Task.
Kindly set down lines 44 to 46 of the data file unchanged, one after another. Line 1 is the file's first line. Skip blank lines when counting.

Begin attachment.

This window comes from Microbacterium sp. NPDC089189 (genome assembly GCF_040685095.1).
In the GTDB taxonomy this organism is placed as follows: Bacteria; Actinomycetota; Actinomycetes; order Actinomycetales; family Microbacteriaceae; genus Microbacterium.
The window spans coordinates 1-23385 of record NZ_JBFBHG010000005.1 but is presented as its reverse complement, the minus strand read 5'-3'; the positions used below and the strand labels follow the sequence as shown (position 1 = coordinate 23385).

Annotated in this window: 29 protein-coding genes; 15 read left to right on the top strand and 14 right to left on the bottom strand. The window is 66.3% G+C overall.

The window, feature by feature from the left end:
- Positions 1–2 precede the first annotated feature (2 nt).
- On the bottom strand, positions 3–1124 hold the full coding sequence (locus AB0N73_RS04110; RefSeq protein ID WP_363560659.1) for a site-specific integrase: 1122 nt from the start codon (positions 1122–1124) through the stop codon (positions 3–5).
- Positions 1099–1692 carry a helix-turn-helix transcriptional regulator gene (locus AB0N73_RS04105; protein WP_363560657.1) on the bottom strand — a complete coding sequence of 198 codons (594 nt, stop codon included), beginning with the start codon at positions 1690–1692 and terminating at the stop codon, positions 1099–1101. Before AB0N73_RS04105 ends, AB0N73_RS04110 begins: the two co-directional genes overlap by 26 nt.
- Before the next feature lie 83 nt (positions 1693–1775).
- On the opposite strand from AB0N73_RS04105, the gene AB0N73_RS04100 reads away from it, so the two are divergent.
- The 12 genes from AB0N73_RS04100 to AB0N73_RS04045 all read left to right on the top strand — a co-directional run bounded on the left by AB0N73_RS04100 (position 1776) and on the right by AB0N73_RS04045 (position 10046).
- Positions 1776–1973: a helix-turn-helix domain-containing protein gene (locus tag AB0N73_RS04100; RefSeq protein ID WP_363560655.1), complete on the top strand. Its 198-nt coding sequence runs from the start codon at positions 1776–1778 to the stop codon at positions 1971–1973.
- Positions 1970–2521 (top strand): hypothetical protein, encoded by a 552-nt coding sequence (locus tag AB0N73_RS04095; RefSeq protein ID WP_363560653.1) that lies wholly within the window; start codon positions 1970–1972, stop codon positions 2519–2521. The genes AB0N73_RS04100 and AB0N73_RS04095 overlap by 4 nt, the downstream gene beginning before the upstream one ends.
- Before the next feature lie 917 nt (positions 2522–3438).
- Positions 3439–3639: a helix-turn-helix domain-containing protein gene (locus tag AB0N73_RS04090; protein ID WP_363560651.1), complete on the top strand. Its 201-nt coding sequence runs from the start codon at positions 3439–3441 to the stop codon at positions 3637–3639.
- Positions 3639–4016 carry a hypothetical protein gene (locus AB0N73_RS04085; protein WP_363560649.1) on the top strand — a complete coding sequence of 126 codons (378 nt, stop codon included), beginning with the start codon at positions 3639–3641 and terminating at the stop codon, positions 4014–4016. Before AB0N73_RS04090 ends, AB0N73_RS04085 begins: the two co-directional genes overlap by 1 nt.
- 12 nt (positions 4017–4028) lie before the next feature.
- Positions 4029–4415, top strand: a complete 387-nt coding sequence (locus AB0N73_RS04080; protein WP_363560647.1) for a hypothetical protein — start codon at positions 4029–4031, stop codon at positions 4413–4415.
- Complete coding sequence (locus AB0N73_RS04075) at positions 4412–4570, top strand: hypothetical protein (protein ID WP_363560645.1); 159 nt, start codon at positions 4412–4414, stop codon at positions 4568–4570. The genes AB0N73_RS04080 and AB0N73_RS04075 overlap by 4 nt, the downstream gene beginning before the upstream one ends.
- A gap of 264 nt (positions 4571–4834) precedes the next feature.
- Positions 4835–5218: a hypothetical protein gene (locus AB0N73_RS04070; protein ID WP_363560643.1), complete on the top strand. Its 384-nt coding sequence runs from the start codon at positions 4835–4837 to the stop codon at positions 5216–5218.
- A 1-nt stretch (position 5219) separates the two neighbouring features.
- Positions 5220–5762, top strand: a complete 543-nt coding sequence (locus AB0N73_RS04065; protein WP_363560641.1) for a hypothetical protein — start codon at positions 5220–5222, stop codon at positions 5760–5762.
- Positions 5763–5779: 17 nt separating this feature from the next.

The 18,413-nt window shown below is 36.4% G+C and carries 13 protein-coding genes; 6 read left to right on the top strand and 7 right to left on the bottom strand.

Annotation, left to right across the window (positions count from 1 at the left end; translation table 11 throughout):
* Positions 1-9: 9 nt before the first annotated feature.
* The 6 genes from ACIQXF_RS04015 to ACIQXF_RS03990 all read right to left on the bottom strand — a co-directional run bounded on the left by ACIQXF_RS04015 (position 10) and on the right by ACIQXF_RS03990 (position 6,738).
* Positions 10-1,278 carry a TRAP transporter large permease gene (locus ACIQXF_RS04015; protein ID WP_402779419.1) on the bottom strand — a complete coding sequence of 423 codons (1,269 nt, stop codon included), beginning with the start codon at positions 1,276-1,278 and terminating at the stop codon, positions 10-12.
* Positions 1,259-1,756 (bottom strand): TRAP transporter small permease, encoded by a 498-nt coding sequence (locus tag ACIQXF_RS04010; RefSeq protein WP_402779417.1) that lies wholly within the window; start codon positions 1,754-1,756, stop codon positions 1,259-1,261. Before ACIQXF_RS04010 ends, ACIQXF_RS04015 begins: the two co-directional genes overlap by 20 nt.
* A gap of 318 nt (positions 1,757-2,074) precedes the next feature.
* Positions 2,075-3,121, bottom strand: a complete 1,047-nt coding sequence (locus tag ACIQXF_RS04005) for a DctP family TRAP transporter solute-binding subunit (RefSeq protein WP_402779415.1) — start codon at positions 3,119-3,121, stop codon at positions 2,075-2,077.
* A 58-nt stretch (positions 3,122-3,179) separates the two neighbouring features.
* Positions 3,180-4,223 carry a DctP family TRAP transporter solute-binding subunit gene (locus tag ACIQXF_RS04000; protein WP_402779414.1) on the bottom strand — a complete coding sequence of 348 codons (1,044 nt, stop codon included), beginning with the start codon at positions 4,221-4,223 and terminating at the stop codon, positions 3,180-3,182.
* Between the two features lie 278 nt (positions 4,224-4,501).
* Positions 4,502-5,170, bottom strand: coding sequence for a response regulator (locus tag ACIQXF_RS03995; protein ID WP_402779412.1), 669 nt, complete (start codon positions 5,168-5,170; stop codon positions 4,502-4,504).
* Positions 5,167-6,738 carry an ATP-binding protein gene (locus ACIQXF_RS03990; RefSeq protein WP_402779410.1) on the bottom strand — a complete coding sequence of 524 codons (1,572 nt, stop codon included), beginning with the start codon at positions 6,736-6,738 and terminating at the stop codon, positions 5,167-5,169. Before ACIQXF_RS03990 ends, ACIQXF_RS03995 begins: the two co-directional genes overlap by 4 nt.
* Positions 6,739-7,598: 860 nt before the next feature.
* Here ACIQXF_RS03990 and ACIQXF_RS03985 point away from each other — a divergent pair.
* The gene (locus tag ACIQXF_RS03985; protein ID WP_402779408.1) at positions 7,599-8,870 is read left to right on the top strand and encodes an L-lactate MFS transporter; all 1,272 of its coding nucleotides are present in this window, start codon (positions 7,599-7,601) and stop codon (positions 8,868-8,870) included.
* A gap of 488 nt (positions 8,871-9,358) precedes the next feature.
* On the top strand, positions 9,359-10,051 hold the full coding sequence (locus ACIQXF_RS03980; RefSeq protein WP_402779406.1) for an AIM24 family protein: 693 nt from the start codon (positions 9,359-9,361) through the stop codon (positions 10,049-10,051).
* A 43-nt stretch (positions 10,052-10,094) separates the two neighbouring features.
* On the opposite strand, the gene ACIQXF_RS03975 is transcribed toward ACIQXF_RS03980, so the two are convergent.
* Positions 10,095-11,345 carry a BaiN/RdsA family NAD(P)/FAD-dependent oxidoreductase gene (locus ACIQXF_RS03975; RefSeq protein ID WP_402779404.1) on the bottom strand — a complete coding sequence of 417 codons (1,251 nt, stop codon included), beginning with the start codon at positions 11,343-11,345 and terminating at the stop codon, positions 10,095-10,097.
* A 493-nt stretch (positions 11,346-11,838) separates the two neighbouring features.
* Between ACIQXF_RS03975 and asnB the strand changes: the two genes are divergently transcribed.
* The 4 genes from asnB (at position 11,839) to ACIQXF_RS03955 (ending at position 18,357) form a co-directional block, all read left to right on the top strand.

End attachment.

* On the opposite strand, the gene ACIQXF_RS03975 is transcribed toward ACIQXF_RS03980, so the two are convergent.
* Positions 10,095-11,345 carry a BaiN/RdsA family NAD(P)/FAD-dependent oxidoreductase gene (locus ACIQXF_RS03975; RefSeq protein ID WP_402779404.1) on the bottom strand — a complete coding sequence of 417 codons (1,251 nt, stop codon included), beginning with the start codon at positions 11,343-11,345 and terminating at the stop codon, positions 10,095-10,097.
* A 493-nt stretch (positions 11,346-11,838) separates the two neighbouring features.